because this kid is going to give the game away.

AMANPOUR: How does she make you a man?

NOAH: I think by -- wow, by sharing all of life's lessons with me. My mom always treated me as the adult she wanted me to become. So for my mom she

taught me that being a man was about having an equal in a relationship, seeking out someone who is an equal. Seeking out a space where two people

of equal standing can benefit each other using their different skills.

And so, you know, she taught me to be independent. She taught me to be caring. She taught me to be, to have empathy.

AMANPOUR: You talk like this about your mother and all that she taught you. I have to ask you about some of the stuff you tweeted and some of the

stuff you said about woman in your stand-up earlier when you were much younger.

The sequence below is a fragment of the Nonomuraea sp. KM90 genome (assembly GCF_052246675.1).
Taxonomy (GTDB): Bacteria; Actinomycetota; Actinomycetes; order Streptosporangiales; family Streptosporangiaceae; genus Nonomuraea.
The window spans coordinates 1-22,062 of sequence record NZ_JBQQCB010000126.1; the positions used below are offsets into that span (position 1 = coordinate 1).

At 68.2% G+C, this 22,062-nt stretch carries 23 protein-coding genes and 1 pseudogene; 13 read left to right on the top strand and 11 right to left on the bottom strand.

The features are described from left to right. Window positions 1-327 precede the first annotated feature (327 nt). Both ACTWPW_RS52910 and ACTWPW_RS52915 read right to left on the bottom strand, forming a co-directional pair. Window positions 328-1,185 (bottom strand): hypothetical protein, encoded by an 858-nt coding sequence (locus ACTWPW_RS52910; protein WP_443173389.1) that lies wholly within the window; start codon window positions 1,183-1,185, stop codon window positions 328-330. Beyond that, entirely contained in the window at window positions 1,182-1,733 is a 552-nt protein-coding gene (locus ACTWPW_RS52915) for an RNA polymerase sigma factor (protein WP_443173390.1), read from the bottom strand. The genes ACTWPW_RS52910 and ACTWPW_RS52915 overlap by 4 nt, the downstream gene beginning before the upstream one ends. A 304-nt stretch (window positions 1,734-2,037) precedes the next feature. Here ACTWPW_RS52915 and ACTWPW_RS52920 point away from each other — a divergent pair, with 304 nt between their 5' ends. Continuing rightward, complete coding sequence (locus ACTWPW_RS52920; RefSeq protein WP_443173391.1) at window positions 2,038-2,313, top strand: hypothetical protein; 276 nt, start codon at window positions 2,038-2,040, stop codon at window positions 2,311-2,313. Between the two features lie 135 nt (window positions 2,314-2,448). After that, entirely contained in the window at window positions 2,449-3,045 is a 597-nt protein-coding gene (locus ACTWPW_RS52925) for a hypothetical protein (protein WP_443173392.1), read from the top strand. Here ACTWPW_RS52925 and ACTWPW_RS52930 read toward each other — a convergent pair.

Do you regret that now?

NOAH: I don't regret it, because I feel that you have to make mistakes when you're growing up. So I think if anything, it's nice to see a

benchmark in yourself.

Do I regret being a juvenile idiotic young man? No, because I needed to be that.


AMANPOUR: I just thought you were going to say yes, of course.

NOAH: No. But the thing is my mom used to say be a boy when you're a boy, so that you can be a man when you're a man.

AMANPOUR: We call it apartheid. In your book, you call it apart --

NOAH: Apart-hate, which is really what it is.

AMANPOUR: Because it's the hate is what you're emphasizing.

NOAH: Well, that's what I believe. I always thought it was apart-hate was a perfect way to see it. That's what it was. You know, you separate

people, you get them apart and you make them hate each other. And that's really all it was fundamentally.